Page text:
IAPT – Discrimination and Incredulous Claims

Dr Michael Kelleher, a Consultant Addictions Psychiatrist, interviewed in next months Psychologist has claimed ‘some IAPT services exclude patients that use or have used alcohol until they are many months post abstinent. This is contrary to positive practice guidelines that the National Treatment Agency brought out’ . He continues ‘if people get detoxed they shouldn’t have to wait an arbitrary length of time to be sober before they can have psychological therapy. They should be able to flow into an anxiety or depression programme straight away once a detox is completed’.

IAPT data on 16,723 clients in the North East of England, Boyd, Baker and Reilly (2019), see link below, suggests that the Organisation is superb at spurning those with an alcohol problem,

https://www.dropbox.com/s/q1120m0cbvqb882/IAPT%20Stepped%20care%20model%202019.pdf?dl=0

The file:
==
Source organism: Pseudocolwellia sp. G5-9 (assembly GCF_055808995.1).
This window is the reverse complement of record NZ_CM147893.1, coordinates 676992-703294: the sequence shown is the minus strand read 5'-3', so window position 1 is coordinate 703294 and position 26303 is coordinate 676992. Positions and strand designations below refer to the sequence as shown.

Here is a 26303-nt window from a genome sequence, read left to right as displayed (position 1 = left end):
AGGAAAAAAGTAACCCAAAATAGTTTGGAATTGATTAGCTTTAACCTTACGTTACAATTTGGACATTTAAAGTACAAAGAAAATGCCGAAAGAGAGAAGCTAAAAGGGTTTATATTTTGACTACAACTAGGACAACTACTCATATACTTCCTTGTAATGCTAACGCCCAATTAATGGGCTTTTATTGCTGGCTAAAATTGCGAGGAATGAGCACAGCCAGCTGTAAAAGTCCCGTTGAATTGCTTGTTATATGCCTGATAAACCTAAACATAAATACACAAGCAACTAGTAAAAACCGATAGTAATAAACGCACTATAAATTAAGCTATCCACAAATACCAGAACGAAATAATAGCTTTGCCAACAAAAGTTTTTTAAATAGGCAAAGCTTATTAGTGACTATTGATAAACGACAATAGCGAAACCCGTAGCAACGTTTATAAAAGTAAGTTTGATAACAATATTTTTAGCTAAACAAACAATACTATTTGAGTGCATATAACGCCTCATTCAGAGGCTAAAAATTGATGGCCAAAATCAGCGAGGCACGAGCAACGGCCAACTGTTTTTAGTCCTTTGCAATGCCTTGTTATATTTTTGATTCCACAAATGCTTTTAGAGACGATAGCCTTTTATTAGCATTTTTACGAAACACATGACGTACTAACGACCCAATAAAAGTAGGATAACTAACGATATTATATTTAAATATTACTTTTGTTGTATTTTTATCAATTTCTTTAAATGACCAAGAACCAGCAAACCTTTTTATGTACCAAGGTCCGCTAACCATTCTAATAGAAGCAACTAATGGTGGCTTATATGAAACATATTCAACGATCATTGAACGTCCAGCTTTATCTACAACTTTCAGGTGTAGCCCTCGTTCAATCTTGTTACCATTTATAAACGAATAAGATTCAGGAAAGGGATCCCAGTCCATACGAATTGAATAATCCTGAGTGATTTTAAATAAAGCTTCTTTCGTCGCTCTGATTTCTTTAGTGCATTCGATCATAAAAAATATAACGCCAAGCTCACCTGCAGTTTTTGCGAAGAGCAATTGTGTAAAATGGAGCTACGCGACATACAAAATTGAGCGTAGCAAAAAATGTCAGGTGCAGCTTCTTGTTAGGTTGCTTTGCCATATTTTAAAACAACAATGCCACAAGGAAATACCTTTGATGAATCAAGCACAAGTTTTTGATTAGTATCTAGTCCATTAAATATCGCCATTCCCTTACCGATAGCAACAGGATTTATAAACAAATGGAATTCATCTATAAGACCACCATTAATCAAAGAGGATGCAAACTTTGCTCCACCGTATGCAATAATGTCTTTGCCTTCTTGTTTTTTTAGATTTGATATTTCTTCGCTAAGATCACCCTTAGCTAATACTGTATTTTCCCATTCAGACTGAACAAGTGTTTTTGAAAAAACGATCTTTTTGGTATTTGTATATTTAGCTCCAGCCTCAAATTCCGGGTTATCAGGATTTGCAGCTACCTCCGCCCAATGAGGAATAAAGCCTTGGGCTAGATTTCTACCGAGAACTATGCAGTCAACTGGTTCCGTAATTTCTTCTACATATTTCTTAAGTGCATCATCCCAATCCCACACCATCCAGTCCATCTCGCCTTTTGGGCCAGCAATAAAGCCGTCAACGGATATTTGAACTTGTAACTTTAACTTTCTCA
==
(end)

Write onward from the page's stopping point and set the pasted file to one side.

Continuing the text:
over a 4 year period the proportion of clients treated with ‘a mental and behavioural disorder due to alcohol use’ never rose above 0.1%, ( 1, 1, 4 and 3 people in successive years). By contrast the proportion with ‘mixed anxiety and depressive disorder’ was 26.8%, 30.5%, 30.1% and 39.6% over the four years.

Dubious Recovery Rate

The North East IAPT service claims a recovery rate of 40-49%, depending on which years are considered. With between a quarter and half of clients categorised as ‘mixed anxiety and depressive disorder’. However the IAPT Manual cautions against the use of the ‘mixed anxiety and depressive disorder’ label thus:

‘The ‘mixed anxiety and depression’ problem descriptor (ICD-10 code) should not be used unless the person’s symptoms of depression or anxiety are both too mild to be considered a full episode of depression or an anxiety disorder. Inappropriate use of the ‘mixed anxiety and depression’ problem descriptor may mean that patients do not receive the correct NICE- recommended treatment. For example, if someone has PTSD and is also depressed they should be considered for trauma-focused CBT as well as management of their depression, but this may not happen if they have been identified as having ‘mixed anxiety and depression’.